While they spoke, Red Vest had raised his hands toward the rain-filled sky, and a bright glow had begun to form around him.

“I hesitate to say,” Montcalm said, not looking at the priest.

“What am I watching?”

The glow was forming into two human figures–one vaguely male, the other vaguely female, made of rain-spattered light.

“Red Vest called upon these beings and asked them to choose him to fight the Maneto. They honored his prayer.”

“And when you say ‘prayer,’ Monsieur, you imply that he . . . worships these beings? He considers them gods?”

Montcalm did not answer.

“No,” Récher said. “No. This cannot be. This shall not be.”

“I don’t think you have much choice in the matter.” Montcalm felt rooted to the spot. The two figures had almost completely materialized now: a man and a woman, in traditional native attire. They were very tall. The woman held a staff shaped like a sheaf of wheat; the man had a bow over his shoulder and held a tomahawk.

“There is always free will.”

“You must not interfere with this,” Montcalm said. He placed a hand on Récher’s cassock, but the priest shook him off.

Récher took his pectoral cross in his hand and walked slowly up the hill. From Montcalm’s view the priest’s steps were sluggish.

“Père, please–”

“No,” the man-figure said, glancing at the woman-figure. “Let him approach.”

Red Vest did not lower his hands but glanced over his shoulder. Montcalm saw an expression on the native’s face he had never seen: terror and . . . something else.


“Exsurgat Deus et dissipentur inimici ejus,” Récher said, gripping his cross and holding it in front of him. “Et fugiant qui oderunt eum a facie ejus. Sicut deficit fumus deficiant; sicut fluit cera a facie ignis, sic pereant peccatores a facie Dei.”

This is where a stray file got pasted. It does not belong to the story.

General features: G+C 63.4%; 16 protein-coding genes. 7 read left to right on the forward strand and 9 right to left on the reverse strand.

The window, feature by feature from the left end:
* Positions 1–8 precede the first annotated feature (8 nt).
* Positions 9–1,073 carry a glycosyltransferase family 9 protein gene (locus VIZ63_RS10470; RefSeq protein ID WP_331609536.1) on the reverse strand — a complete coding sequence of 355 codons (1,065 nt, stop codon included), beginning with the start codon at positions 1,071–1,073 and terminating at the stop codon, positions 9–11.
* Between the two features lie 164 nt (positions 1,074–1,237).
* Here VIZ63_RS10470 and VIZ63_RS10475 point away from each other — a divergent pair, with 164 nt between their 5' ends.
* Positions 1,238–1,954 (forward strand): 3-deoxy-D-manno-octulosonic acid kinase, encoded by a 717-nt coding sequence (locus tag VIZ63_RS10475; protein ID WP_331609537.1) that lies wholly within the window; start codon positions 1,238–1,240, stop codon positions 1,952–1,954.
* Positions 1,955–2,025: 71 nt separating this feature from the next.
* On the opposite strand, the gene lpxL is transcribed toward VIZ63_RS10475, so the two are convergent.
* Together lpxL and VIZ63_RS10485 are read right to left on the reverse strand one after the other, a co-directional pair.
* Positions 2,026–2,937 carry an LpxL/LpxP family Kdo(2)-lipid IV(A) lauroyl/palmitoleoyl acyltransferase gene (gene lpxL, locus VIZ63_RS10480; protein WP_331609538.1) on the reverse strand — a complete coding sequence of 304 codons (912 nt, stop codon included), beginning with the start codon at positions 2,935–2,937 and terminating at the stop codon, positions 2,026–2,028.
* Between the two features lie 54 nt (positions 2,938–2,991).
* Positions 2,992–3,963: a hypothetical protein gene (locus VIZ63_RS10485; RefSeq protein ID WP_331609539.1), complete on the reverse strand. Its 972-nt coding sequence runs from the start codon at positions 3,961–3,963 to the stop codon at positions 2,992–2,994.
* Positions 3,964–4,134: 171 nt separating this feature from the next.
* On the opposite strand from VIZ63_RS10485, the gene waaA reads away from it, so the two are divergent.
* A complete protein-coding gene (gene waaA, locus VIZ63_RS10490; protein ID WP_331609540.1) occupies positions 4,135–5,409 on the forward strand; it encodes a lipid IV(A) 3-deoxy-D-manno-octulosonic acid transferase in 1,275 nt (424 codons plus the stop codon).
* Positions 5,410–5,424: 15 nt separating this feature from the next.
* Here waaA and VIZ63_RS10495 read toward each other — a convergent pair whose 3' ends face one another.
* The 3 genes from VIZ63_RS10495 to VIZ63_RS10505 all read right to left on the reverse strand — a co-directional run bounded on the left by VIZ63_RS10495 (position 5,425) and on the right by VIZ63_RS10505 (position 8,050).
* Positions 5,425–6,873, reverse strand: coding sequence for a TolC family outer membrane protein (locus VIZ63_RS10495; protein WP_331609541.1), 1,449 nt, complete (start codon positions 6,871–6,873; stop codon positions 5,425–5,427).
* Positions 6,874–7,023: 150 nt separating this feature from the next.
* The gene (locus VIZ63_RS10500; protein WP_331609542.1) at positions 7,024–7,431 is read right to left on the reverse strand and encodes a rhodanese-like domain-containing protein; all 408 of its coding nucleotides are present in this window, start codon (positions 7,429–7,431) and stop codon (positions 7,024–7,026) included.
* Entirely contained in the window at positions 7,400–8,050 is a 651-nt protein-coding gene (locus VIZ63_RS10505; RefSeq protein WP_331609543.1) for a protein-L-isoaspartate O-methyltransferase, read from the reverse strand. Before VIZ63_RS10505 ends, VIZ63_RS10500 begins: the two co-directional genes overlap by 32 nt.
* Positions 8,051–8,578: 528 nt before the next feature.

Let God arise and let His enemies be scattered, and let them that hate Him flee from before His Face. As smoke vanisheth, so let them vanish away, as wax melteth before the fire, so let the wicked perish at the presence of God.

The two figures remained silent and motionless while the priest spoke the Latin phrases.

“How dare you?” Red Vest said, turning to face Récher. Rain streamed down his face, but his eyes were filled with the light that streamed from the two figures above him. “Your cross-God has no power against–”

“My God has power everywhere,” Récher shouted, “and power against everything! Begone, creatures of Satan! I rebuke thee, I reject thee, I consign thee to the nethermost hell!”

Red Vest raised his hands, and they too glowed with the light from the Ciinkwia. “Say only a word, and I will do your will.”

“You cannot hurt me,” Récher said.

“And you cannot hurt us, white man’s priest,” the woman-figure said. “We have slept for many seasons, but we have awakened. We extend our open hands to protect our people–and we close them to smite those who are our enemies.”

As they watched, the beautiful faces gradually changed–it was as if they shed their skin to reveal horrible grinning skulls, glowing with an inner light.

“Do you call yourself our enemy, Priest?”